Emergency Shelter Exhibition

This demonstration, which took place on December 9, 2009 on Dexter Lawn, showed the latest of four prototypes for a rapidly deployed emergency shelter developed by an interdisciplinary team of architects, structural engineers and material engineers at Cal Poly.

The latest prototype uses plywood as a surrogate for a composite material of kenaf fiber suspended in a matrix or recycled polypropylene. The design was developed in Rhino and prototyped at full-scale using CNC technology. The precision of digital fabrication allowed the team to explore friction-fit connections that reduce the reliance on hardware, lower cost, and allow simple field construction with few tools. The cladding for this prototype is recycled corrugated polypropylene in varying thicknesses and translucencies. All parts are designed to be modular, particularly the floor which is designed to hold all components and serve double duty as the shipping crate for the shelter.

The faculty/student team for this project shared their respective expertise to explore the project on three levels: the level of various raw materials (i.e., what are their performance characteristics in terms of strength, UV resistance, etc?), at the level of a structural form (i.e., can thin shell technology inform the design of a small scale shelter so that it is light yet stiff?), and at the level of a viably habitable, deployable structure (i.e., how can the shelter be made, shipped and constructed simply and efficiently?).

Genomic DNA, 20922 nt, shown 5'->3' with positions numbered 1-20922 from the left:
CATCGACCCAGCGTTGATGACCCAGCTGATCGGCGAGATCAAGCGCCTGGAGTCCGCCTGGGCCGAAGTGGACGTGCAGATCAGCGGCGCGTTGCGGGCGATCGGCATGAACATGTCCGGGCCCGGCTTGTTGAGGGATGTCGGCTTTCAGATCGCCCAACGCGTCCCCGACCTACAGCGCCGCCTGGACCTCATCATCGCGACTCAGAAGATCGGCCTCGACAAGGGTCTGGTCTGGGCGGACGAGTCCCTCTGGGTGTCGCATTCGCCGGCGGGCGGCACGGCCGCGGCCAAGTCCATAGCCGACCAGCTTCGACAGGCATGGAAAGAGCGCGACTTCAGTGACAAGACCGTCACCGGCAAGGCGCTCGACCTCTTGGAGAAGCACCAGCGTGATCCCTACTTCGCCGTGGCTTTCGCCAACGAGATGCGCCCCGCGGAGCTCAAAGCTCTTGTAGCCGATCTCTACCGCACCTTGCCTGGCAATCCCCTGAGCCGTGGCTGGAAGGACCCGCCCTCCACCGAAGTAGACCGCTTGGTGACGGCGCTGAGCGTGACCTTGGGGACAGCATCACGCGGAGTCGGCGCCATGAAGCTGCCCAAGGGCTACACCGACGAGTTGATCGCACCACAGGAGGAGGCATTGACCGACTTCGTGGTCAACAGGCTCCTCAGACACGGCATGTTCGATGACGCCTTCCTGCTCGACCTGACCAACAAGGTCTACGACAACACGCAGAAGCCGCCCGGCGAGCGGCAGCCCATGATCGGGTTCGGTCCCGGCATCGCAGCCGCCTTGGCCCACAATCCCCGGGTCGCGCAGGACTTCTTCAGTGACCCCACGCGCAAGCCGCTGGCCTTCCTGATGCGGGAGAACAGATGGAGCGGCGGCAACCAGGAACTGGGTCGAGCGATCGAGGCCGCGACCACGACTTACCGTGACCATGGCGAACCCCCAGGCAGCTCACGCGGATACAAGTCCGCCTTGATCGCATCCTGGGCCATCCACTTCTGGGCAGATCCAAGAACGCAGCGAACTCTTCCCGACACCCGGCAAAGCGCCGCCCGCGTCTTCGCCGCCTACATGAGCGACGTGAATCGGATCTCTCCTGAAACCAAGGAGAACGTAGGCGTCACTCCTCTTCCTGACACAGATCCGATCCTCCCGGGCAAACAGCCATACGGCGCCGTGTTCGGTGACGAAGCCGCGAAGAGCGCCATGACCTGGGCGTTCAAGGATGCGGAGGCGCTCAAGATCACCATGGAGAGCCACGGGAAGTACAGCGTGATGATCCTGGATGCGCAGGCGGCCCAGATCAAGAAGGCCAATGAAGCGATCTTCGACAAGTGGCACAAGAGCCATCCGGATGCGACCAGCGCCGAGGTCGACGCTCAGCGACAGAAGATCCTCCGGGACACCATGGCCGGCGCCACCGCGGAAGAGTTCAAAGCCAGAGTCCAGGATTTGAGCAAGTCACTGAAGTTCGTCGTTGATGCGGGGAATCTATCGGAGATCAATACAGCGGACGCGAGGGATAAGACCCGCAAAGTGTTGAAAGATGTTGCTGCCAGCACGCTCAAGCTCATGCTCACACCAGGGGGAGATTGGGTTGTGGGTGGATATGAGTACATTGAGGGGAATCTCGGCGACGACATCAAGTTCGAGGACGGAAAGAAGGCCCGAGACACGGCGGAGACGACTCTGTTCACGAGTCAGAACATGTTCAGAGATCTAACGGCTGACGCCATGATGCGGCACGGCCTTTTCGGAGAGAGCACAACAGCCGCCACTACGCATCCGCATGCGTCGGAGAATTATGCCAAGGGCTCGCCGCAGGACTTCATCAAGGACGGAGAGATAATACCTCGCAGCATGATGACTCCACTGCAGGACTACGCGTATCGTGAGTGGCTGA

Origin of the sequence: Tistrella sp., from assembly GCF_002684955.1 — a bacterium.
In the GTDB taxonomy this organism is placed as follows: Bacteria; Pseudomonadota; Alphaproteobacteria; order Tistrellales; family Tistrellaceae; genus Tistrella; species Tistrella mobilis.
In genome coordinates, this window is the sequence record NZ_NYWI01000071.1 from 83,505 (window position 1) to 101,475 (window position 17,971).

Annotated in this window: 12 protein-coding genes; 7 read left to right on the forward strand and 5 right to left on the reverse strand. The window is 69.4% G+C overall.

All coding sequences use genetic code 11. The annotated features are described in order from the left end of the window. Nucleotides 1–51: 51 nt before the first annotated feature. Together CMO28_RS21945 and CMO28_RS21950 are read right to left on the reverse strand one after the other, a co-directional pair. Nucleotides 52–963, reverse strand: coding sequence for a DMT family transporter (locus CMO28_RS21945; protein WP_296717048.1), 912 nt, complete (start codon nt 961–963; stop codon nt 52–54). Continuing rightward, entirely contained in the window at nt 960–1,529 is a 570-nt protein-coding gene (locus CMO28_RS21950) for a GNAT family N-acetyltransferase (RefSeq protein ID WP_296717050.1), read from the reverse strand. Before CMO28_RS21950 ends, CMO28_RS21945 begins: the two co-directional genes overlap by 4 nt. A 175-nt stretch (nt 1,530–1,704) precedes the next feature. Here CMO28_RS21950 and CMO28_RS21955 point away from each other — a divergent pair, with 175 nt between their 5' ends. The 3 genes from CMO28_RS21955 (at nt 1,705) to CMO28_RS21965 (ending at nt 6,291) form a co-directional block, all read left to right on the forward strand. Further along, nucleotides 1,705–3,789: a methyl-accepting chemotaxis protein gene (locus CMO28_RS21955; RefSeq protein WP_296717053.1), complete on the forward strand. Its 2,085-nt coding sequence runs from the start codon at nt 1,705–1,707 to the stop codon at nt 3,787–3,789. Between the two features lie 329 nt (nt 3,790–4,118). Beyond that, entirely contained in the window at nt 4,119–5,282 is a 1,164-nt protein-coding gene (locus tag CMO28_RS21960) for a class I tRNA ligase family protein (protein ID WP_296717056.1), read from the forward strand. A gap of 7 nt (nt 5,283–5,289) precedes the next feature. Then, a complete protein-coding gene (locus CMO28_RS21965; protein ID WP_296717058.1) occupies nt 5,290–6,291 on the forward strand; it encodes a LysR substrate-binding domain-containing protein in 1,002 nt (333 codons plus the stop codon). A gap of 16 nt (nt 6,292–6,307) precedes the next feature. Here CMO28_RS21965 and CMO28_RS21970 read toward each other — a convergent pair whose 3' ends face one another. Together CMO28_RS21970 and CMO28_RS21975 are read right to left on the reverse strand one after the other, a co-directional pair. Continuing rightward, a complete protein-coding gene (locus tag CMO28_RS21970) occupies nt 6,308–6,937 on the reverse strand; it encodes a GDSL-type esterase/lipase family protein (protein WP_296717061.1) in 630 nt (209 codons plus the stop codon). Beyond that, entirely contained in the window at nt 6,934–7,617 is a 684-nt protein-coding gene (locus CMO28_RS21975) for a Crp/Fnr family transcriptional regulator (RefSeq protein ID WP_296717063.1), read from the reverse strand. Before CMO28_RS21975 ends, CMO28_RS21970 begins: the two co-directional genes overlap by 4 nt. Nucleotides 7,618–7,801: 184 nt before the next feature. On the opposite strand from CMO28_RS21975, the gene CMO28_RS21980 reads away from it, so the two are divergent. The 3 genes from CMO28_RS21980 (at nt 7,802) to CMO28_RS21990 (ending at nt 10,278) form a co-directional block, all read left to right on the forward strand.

Given the realities of emergency shelters, namely that temporary shelters are often pressed into service as permanent housing in settings where the resources to replace it are limited, the team crafted the following set of goals for the shelter design: efficiency, lightness, packability, constructability, adaptability and re-usability. These goals address both short-term considerations of producing and providing a viable shelter, as well as longer-term considerations of the shelter’s re-use in other locations or re-purposing in terms of permanent housing.

The project is led by Professor Robert Arens (Department of Architecture), Associate Professor Ed Saliklis (Department of Architectural Engineering), and Professor Kathy Chen (Department of Materials Engineering). Current student participants are: Ian Carney, Scott Leinweber, and Tam Tran; past participants were: Crystal Baez, Jorien Baza, Christina Blattner, Christine Carpenter, Katie Greenstein, Yang Wang, Orion Watkins, and Ren Zhong.

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